Trust us: even the most iconic public speakers feel a little nervous before they begin a presentation or talk. However, there are simple techniques that anyone can master that will make you a better public speaker in no time!
Wait Before Talking
It all starts will slowing down. “A lot of people start talking right away, and it’s out of nerves,” Simon Sinek, a popular TED talker, says. “That communicates a little bit of insecurity and fear.” While its fine to start off strong, you don’t want to speed through everything. First, take a deep breath and collect your thoughts before beginning. Meanwhile, in the training stage, learn how to breathe properly and possibly even notate where you’d like to take a breath. These noted breaths can slow down your public speaking, making it much more understandable.
Film And Train Yourself
One of the best ways to become a better public speaker is to film yourself speaking. After all, how else to better get an audience POV than becoming the audience? While watching the video, don’t only notate what you do wrong, but also what you do well.
Meanwhile, also make sure not to only focus on the words coming out of your mouth, take a look at your posture and eye contact. Professional speakers recommend looking right at the audience and adding hand gestures to important parts of the presentation. These tips will capture attention when you need it most. “It’s like you’re having a conversation with your audience,” says Sinek. “You’re not speaking at them, you’re speaking with them.”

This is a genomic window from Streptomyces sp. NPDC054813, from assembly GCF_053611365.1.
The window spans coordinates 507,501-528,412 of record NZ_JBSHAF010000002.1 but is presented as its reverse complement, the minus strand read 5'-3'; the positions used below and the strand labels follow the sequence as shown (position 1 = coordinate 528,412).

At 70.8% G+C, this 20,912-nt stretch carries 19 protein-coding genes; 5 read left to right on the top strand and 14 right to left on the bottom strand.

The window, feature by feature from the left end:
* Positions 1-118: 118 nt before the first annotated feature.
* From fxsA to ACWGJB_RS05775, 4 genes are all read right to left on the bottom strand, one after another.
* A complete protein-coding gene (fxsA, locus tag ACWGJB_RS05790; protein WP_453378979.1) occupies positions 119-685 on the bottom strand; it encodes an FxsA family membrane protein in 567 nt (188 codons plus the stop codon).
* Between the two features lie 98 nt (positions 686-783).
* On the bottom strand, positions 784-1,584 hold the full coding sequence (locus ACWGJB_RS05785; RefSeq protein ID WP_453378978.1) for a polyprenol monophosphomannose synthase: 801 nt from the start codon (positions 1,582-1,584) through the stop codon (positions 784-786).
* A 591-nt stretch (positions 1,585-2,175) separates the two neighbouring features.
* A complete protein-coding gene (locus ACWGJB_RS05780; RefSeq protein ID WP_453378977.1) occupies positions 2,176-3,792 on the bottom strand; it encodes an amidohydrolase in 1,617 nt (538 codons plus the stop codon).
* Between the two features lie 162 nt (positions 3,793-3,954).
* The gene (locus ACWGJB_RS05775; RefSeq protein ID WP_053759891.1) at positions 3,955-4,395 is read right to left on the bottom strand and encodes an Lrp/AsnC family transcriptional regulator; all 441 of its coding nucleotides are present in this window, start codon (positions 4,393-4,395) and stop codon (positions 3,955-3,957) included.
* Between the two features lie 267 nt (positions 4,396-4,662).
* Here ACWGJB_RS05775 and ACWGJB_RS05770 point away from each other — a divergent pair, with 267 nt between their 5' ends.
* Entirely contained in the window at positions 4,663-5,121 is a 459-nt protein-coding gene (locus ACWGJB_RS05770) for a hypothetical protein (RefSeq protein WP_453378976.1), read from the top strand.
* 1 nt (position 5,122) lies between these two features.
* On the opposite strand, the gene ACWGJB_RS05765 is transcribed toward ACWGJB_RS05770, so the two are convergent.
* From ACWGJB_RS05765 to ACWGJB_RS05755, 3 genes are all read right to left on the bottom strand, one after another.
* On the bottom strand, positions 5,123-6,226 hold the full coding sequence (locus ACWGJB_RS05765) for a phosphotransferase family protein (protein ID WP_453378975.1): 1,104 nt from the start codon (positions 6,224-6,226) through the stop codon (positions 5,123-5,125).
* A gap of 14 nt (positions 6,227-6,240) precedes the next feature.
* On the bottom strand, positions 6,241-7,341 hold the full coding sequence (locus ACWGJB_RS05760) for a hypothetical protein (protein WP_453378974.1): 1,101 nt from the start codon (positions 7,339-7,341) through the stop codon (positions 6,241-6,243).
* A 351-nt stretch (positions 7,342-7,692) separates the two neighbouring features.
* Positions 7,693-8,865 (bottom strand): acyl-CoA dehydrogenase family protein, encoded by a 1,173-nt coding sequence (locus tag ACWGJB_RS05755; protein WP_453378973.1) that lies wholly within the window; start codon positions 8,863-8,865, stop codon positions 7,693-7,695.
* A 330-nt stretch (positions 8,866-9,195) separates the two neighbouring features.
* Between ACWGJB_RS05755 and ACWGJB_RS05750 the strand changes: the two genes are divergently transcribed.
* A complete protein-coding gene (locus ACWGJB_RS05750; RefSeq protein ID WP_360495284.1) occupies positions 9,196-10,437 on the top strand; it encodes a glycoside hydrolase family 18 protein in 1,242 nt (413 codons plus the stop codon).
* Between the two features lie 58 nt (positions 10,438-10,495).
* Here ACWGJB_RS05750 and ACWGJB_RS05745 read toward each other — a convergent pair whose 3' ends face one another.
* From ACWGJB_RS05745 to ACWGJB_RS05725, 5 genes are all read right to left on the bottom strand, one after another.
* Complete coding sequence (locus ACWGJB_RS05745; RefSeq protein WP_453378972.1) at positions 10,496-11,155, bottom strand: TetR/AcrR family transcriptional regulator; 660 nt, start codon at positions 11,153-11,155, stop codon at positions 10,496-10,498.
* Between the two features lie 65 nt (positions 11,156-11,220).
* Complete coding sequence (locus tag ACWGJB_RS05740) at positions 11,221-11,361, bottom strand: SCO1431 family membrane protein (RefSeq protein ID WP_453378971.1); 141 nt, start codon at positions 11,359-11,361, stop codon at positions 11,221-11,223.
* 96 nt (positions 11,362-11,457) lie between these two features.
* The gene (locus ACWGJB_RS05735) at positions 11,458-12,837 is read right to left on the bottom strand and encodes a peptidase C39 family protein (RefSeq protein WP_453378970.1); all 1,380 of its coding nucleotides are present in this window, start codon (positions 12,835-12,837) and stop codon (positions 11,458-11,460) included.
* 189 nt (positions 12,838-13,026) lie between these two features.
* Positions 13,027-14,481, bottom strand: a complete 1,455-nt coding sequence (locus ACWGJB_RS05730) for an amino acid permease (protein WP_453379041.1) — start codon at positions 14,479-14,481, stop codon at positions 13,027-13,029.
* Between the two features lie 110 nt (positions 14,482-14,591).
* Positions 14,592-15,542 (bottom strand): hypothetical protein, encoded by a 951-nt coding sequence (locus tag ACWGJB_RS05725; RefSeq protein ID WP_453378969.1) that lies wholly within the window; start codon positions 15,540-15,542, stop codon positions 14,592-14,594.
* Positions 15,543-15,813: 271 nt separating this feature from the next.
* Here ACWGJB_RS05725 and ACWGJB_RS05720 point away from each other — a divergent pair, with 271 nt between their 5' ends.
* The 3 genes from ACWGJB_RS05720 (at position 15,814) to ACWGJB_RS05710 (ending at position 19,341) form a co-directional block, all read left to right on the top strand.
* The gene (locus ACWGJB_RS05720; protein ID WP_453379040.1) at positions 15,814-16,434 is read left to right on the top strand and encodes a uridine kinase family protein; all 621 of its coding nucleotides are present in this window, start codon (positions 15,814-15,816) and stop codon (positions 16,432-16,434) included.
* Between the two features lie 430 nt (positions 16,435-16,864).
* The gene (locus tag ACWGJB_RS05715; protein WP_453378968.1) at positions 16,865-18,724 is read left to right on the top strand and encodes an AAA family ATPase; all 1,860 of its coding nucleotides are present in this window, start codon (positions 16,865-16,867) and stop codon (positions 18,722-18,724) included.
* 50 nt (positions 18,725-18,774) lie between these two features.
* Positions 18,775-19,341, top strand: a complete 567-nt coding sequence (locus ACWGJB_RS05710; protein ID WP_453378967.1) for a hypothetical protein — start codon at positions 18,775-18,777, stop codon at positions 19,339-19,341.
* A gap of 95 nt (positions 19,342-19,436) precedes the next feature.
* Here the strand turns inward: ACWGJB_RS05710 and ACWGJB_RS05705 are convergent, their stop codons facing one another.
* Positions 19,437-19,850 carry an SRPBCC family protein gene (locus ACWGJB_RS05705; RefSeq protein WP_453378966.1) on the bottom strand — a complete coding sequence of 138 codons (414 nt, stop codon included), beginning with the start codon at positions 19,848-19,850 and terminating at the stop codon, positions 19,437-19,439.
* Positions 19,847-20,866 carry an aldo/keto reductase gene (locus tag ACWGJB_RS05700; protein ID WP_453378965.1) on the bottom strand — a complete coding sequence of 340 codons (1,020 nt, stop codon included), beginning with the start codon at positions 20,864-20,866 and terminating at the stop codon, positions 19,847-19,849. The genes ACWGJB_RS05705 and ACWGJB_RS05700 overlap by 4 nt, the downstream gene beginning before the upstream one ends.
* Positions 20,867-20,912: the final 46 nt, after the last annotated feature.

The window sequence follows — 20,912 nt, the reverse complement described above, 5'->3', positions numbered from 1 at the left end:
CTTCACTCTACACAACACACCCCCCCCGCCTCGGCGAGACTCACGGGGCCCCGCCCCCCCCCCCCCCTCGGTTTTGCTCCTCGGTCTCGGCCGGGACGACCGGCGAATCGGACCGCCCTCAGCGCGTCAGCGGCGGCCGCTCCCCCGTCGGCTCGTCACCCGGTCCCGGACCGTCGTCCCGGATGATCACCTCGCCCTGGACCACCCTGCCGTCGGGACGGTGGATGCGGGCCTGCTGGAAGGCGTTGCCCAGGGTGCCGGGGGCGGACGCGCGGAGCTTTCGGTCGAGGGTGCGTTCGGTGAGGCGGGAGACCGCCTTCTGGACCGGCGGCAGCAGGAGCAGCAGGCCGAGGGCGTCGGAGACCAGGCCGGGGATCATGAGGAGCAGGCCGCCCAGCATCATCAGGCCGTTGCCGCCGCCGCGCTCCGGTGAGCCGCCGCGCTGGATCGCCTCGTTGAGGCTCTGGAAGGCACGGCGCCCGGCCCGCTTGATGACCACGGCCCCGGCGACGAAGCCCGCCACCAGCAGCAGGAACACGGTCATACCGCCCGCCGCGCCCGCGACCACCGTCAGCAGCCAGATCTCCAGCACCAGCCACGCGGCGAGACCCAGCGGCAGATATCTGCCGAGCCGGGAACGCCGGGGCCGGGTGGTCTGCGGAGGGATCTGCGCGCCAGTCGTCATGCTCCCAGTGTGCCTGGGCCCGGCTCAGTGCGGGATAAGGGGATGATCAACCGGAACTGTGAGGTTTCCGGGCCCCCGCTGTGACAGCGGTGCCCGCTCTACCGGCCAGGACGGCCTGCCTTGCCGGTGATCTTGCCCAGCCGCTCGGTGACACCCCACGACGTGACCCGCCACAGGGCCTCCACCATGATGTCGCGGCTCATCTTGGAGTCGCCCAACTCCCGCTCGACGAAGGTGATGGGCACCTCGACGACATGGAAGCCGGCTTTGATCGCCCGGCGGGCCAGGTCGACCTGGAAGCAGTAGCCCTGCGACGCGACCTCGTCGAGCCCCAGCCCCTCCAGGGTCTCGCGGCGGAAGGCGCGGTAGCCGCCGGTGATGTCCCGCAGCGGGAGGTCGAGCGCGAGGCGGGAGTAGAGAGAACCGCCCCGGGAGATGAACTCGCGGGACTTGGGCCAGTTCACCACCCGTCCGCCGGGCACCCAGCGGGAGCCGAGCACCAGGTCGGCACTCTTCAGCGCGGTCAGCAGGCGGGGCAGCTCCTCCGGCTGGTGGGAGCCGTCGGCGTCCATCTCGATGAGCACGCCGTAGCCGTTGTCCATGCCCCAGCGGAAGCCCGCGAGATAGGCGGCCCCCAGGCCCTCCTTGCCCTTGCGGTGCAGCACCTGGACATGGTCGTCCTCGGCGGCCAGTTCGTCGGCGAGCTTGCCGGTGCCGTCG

Take It Slow
Remember: slowing down is not just for the beginning of the speech. Whenever you feel like rushing or the creep of nervousness, take a breath and slow down. Now, in your head, you might think taking a moment might lose the audience’s attention. However, Sinek says that the listeners are a lot more forgiving than we tend to believe. It’s actually the opposite: rushing causes listeners to lose focus because they cannot focus on the speech.
So, take your time! Make sure you’re speaking at an even tempo. If one word does not fall, almost rhythmically, one after another, you’re likely speaking too fast or too slow.
Be Thankful For Supporters
Of course, everyone has their “haters” who will shower the speaker with disapproval and upset expressions. Rather than focusing on those people, a presenter should show how thankful they are for their supporters. Not only will it encourage them to continue, but the one on stage will feel a lot more confident in themselves until finishing the speech with a blast. There’s no reason to give attention to those who don’t like it.
And when getting the applause from those who enjoyed the show, be sure to say thank you, loud and clear. “They gave you their time, and they’re giving you their applause,” Sinek recommends. “That’s a gift, and you have to be grateful.”
Obviously, you shouldn’t forget that practice is better than any life hack. Before performing on stage, if that’s your goal, try to perform in front of friends and family or join the local public speaking club.